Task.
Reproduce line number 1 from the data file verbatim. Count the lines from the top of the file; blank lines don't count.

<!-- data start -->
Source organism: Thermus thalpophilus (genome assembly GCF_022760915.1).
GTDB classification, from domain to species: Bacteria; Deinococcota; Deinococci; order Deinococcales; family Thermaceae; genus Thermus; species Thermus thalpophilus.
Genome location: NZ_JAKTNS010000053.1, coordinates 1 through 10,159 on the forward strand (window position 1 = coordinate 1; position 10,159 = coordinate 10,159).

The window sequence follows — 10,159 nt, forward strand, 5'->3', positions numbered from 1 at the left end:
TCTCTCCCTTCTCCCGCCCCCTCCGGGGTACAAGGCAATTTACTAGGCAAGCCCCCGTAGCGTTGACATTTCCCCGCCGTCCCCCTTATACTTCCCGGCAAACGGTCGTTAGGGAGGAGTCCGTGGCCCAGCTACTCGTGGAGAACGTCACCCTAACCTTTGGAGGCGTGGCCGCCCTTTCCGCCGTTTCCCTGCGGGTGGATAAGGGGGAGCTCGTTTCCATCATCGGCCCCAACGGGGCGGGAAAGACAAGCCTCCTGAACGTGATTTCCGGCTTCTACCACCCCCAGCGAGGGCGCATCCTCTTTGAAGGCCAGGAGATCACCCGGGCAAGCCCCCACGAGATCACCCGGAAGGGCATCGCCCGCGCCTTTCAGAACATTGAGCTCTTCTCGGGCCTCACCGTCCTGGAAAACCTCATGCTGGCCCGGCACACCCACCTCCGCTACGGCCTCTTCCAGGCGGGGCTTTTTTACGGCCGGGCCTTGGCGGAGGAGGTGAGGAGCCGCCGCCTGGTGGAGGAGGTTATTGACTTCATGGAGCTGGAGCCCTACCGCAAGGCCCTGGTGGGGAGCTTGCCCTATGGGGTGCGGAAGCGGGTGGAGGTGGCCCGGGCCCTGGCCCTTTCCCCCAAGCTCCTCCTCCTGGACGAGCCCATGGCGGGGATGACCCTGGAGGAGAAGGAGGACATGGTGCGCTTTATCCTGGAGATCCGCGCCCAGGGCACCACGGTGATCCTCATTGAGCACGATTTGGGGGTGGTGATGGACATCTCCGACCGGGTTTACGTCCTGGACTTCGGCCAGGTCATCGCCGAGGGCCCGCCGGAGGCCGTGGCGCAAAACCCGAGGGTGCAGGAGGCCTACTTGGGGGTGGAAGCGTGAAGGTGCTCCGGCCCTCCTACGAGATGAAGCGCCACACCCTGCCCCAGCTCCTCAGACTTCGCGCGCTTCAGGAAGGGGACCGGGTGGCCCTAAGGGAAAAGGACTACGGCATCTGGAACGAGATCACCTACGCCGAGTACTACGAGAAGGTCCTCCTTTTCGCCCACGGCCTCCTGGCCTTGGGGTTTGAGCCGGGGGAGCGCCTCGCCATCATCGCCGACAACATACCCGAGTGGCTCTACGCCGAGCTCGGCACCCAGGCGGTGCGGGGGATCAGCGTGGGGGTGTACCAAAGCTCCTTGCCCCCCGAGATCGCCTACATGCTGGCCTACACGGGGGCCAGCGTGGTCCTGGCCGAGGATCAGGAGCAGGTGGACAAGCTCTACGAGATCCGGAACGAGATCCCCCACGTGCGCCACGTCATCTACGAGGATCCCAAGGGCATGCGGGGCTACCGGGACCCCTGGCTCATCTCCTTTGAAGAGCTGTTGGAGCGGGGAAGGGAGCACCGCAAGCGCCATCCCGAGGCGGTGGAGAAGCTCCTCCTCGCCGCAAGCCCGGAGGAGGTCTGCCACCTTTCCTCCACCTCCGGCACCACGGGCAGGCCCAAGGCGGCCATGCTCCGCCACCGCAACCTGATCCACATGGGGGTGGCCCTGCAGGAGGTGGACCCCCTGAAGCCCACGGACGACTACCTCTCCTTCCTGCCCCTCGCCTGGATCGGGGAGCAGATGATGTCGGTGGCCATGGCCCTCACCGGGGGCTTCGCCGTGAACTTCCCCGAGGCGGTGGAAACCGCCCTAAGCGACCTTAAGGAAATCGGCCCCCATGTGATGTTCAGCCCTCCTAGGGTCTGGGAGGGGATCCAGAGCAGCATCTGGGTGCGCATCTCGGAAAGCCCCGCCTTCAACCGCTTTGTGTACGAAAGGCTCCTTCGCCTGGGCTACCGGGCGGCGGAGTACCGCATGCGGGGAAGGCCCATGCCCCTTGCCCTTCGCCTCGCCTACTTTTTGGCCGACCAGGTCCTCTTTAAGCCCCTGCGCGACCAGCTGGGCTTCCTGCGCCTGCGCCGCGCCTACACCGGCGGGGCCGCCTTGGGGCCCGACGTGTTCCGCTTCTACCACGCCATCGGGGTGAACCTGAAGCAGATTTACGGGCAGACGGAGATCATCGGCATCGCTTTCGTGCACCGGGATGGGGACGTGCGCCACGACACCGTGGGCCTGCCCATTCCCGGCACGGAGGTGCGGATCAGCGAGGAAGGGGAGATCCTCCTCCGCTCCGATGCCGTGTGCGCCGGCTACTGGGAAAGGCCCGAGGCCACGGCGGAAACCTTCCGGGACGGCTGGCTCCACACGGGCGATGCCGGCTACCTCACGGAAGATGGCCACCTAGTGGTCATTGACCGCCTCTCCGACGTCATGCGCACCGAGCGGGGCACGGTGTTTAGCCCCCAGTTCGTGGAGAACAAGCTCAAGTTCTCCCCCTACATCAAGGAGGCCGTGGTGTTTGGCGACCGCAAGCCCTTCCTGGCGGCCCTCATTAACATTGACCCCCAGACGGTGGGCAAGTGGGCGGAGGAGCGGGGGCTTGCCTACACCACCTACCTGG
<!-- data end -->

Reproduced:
Source organism: Thermus thalpophilus (genome assembly GCF_022760915.1).